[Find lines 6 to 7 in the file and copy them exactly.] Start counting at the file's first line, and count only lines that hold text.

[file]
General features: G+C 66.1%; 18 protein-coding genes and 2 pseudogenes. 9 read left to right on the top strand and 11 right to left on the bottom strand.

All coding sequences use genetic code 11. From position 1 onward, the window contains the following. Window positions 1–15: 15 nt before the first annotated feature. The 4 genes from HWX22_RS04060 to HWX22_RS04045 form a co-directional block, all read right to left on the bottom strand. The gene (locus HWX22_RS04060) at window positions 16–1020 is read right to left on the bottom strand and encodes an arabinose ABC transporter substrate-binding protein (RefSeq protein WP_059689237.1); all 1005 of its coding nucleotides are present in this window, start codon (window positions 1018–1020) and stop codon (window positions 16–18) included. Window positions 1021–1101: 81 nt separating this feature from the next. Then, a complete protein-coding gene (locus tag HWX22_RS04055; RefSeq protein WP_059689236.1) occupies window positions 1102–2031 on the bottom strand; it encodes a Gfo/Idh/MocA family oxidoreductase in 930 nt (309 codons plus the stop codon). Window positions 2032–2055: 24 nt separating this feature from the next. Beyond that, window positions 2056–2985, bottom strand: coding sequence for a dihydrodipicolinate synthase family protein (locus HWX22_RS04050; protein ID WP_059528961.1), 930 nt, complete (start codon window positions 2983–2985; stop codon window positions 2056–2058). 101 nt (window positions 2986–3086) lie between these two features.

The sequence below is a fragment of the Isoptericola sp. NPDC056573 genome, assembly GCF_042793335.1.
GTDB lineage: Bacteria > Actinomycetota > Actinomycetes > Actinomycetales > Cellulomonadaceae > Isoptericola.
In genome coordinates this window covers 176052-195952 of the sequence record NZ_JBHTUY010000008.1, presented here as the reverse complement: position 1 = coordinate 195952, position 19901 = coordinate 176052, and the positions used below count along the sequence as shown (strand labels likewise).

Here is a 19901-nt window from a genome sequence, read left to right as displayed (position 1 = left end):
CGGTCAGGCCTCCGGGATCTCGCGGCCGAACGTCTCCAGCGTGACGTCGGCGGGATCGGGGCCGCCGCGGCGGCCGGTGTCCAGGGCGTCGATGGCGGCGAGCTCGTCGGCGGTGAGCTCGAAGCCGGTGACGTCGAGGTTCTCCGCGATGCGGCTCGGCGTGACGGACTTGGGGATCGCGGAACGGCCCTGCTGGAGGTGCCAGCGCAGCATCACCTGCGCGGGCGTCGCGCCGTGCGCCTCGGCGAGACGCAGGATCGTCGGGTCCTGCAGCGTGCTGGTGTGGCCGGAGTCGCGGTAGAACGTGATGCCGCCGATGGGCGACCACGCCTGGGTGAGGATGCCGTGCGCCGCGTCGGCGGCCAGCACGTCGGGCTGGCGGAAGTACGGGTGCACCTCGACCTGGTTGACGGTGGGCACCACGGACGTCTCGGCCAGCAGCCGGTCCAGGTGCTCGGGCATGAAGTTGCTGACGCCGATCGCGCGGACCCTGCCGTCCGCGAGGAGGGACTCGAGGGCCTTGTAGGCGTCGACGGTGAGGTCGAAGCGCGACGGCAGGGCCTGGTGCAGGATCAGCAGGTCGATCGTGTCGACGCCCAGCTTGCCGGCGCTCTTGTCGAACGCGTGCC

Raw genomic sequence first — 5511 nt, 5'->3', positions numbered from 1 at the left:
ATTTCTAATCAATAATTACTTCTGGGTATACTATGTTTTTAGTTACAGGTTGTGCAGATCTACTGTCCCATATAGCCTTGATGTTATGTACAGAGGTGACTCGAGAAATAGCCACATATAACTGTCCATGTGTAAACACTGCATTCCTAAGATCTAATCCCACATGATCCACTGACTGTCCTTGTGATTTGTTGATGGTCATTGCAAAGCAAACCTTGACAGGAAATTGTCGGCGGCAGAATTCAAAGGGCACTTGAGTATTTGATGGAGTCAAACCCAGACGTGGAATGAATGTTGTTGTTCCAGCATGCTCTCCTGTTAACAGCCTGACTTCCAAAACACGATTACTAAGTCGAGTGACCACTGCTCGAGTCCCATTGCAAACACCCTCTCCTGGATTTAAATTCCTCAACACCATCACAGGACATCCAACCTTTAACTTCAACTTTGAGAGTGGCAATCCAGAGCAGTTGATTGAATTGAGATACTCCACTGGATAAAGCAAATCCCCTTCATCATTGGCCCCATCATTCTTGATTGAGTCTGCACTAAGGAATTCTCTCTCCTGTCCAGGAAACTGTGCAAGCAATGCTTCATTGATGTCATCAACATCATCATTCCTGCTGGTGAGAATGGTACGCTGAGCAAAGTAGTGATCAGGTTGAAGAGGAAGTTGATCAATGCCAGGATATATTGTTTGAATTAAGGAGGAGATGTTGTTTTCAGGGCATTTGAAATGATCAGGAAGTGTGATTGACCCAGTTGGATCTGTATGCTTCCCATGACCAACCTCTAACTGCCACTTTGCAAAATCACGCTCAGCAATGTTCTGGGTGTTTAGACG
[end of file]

Here is a 19901-nt window from a genome sequence, read left to right as displayed (position 1 = left end):
CGGTCAGGCCTCCGGGATCTCGCGGCCGAACGTCTCCAGCGTGACGTCGGCGGGATCGGGGCCGCCGCGGCGGCCGGTGTCCAGGGCGTCGATGGCGGCGAGCTCGTCGGCGGTGAGCTCGAAGCCGGTGACGTCGAGGTTCTCCGCGATGCGGCTCGGCGTGACGGACTTGGGGATCGCGGAACGGCCCTGCTGGAGGTGCCAGCGCAGCATCACCTGCGCGGGCGTCGCGCCGTGCGCCTCGGCGAGACGCAGGATCGTCGGGTCCTGCAGCGTGCTGGTGTGGCCGGAGTCGCGGTAGAACGTGATGCCGCCGATGGGCGACCACGCCTGGGTGAGGATGCCGTGCGCCGCGTCGGCGGCCAGCACGTCGGGCTGGCGGAAGTACGGGTGCACCTCGACCTGGTTGACGGTGGGCACCACGGACGTCTCGGCCAGCAGCCGGTCCAGGTGCTCGGGCATGAAGTTGCTGACGCCGATCGCGCGGACCCTGCCGTCCGCGAGGAGGGACTCGAGGGCCTTGTAGGCGTCGACGGTGAGGTCGAAGCGCGACGGCAGGGCCTGGTGCAGGATCAGCAGGTCGATCGTGTCGACGCCCAGCTTGCCGGCGCTCTTGTCGAACGCGTGCC